Here's Everything You Need To Know About Tanzeela Qambrani And The Sheedi Community She Comes From

By Alveena Jadoon | 15 Aug, 2018

You might have noticed that PPP has yet again managed to bring marginalized people to the forefront of Pakistani politics with Tanzeela Qambrani as their MPA from Sindh. Tanzeela took the oath taking ceremony by storm by being a representative of the Sheedi tribe of Sindh.

 

She’s being called the Pakistani Rihanna and while many may be taking it as a celebratory moment, this is a time for greater learning for everyone

This inclusion of a minority community that has largely been ignored before allows for people to understand political correctness in addressing everyone, empathy and understanding the experience of others. This is why Tanzeela Qambrani’s inclusion in the Sindh Assembly is a remarkable step.

Source: @RabiaAnumm / Twitter

Pakistan is a land home to various different cultures and beliefs. Although, over time, due to the increase in extremism, the existence of these people is very rarely acknowledged.

Tanzeela Qambrani is the first lawmaker from her community. Her father was a lawyer and her mother is believed to have retired as a school teacher. She did her post graduate in Computer Science from the University of Sindh.

However, Tanzeela becoming an MPA has left many intrigued because not many people knew about a community of African descent living in Pakistan. All we have ever imagined (read: taught) is that we have Arab linkages and with that lesson, we stopped exploring the diversity of our own country.

 

The Sheedi tribe is believed to be descendant of the Bantu people in Africa

They were slaves, merchants, mercenaries, and servants. They are thought to have been brought to the Indian subcontinent by the Portuguese as slaves. Some of this population converted to Islam, while a minority also converted to Hinduism. It is also believed that one slave was able to get the status of a nobleman – Jamal-ud-Din Yaqut was a confidant of Razia Sultana and by some accounts, he is also believed to be her lover.

Source: biyokulule.com

 

The most famous Sheedi in Pakistan’s collective conscious has been Hosh Mohammad Sheedi

Back in 1843, he led an army against the British to delay the annexation of Sindh. Despite losing the battle, the annexation was significantly delayed. To commemorate his efforts, the Sheedi mark his death anniversary every year.

hosh-muhammad-sheedi
Source: thesindhtimes.com

In Pakistan, you will find them residing in Makran and Karachi, and their total population estimate is around 50,000 to 60,000 people. If you look at the community in Sindh, you will realize that they have mostly inter-married with Kori, Khatri, Mallah, and Kashkheli. They regard the Sufi saint Pir Mangho as their patron saint. They also visit his shrine and believe in the healing powers of the crocodiles at the shrine.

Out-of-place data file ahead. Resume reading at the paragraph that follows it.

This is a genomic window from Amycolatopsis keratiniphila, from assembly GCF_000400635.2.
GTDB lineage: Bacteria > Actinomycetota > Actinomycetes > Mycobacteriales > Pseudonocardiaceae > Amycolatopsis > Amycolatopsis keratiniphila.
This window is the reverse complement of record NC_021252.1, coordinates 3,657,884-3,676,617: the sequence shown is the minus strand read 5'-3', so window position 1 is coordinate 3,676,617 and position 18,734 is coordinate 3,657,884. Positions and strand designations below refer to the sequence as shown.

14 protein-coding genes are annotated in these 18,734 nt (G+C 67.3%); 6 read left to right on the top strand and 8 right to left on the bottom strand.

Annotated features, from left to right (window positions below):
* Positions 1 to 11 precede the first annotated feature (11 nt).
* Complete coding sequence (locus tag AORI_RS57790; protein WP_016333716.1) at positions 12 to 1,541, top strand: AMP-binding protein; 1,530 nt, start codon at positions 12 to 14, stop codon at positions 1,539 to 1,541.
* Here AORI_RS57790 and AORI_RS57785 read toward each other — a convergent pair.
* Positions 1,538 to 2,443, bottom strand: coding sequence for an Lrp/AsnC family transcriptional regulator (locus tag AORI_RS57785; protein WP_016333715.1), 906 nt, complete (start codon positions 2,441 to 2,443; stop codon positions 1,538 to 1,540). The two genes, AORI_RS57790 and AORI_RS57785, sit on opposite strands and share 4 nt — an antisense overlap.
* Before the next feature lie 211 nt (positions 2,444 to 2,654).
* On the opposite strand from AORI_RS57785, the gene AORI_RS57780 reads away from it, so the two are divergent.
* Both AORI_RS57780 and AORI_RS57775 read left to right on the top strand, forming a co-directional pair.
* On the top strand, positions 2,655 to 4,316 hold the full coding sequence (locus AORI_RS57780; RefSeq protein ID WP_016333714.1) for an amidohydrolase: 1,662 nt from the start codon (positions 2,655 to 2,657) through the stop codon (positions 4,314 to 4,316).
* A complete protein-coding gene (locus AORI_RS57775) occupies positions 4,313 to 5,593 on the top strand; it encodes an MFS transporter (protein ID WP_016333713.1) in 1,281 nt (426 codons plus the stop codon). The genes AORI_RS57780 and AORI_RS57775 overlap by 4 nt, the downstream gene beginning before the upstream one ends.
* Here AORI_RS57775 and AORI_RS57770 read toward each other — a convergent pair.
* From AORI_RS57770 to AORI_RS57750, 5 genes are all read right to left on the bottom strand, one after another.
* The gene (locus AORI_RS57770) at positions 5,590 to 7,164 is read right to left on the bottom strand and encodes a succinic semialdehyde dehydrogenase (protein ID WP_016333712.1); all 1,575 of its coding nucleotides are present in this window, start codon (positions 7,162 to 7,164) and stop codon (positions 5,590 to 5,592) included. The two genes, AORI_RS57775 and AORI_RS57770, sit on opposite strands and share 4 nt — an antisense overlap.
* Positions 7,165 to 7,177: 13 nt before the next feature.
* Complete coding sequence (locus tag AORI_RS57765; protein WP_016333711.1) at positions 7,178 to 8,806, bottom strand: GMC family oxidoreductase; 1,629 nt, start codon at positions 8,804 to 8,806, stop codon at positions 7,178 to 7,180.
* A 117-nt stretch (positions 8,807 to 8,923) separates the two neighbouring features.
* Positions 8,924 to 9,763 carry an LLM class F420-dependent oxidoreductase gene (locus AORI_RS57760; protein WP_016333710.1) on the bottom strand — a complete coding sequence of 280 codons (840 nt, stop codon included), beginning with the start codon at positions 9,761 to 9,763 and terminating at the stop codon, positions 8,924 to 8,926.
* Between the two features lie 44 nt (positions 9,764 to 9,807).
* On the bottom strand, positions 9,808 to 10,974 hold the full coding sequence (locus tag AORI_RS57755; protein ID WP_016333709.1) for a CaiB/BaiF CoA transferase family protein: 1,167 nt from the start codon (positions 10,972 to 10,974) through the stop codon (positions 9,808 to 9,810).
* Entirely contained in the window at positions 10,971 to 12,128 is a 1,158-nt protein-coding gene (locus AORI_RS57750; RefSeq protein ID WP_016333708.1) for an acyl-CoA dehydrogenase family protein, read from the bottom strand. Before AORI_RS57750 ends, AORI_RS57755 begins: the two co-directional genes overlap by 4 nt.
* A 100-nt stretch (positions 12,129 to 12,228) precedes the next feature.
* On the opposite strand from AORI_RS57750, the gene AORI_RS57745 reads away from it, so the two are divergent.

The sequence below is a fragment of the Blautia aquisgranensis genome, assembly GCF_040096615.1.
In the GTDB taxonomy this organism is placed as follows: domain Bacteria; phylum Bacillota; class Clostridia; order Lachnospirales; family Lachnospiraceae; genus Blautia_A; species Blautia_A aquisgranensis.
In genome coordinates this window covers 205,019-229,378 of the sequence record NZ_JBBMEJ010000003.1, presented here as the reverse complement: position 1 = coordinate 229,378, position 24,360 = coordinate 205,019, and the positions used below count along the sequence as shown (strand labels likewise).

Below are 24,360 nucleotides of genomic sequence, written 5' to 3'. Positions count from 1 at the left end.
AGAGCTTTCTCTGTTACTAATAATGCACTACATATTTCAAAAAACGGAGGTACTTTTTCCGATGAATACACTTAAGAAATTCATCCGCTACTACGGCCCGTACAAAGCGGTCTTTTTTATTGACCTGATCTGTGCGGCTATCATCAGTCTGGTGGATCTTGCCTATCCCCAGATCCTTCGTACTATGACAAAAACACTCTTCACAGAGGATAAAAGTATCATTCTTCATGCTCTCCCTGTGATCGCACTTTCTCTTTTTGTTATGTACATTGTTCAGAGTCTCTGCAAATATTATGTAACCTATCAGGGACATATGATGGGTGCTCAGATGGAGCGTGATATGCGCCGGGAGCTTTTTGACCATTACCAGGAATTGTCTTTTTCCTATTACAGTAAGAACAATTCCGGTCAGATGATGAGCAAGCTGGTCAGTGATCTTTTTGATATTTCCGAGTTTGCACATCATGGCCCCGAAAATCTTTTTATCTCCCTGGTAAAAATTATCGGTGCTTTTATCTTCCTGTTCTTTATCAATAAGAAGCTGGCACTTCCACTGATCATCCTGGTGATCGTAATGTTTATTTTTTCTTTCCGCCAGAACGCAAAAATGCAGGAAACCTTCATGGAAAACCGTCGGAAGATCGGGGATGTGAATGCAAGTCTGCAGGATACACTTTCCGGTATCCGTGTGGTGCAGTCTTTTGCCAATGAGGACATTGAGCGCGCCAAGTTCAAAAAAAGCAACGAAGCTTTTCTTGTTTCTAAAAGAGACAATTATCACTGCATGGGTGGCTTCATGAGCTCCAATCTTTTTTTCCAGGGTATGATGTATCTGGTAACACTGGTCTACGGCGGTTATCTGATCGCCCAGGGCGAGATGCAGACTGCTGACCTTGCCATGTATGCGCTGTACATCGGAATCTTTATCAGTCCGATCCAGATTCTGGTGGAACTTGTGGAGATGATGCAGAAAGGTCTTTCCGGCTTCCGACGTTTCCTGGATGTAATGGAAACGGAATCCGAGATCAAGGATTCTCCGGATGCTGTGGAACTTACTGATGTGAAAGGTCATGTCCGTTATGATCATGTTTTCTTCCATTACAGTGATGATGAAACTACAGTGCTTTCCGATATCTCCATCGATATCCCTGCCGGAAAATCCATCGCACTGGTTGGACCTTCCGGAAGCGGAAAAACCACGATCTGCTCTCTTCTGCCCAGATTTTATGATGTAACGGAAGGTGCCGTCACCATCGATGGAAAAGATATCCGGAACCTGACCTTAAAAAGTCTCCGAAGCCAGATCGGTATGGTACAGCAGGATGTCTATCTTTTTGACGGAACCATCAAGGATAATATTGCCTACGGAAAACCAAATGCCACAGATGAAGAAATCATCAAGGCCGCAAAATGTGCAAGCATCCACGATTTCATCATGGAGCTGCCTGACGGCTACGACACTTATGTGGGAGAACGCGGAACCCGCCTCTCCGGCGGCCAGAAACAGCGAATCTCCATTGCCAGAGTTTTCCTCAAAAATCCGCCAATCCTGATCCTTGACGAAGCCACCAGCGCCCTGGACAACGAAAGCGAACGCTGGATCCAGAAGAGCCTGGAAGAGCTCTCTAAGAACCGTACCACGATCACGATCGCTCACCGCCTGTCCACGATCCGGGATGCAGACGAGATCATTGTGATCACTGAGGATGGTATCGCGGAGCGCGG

Very closely related to the beliefs of this community is the Sheedi Mela that takes place every year for four days during the summers

Source: inp.net.pk

The dates of this festival are decided by the community leaders. The festival takes place at Pir Mangho’s shrine and many believers come to offer fresh meat to the crocodiles. This is seen as a sacrifice. The Sheedis believe that the crocodiles do not harm the true believers of Pir Mangho and hence give the same respect that they would offer a human being, especially when it comes to death. They have a designated place for burying the crocodiles and do so with the utmost respect.

The highlight of the Mela is when the gaddi nasheen (the holy successor) puts a garland around the chief of crocodiles (Mor Sahib). This activity depends entirely on the mood of the chief but the presence of meat usually does the trick. Along with this, there is music and dance replicating the essence of Africa.

 

Their music is greatly appreciated – the best example of which is PPP anthem “Dilan Teer Bija

The rhythm and the use of drums are typical of Sheedi music. They also conduct a festival called the Habsh Festival. In this festival, dance is just not limited to the performers but each and every person gets up to remove the difference between the performers and the audience.

Via: PPP/Youtube

Another interesting aspect of their lives is that the Sheedi community of Sindh also takes pride in calling themselves “Qambrani”.

This is based on the name of the slave of Hazrat Ali who was freed. Tanzeela Qambrani is also part of the same group.

The Sheedi community of Pakistan lives in extreme poverty and does not have access to basic necessities. The fact that their presence was unknown to more than half of the population for 70 years shows how oblivious we live of our own circumstances. It is great to see some political parties working to bring the marginalized to the forefront because they understand the problems of their areas and can work towards resolving them too.

 

 

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cover image via geo.tv

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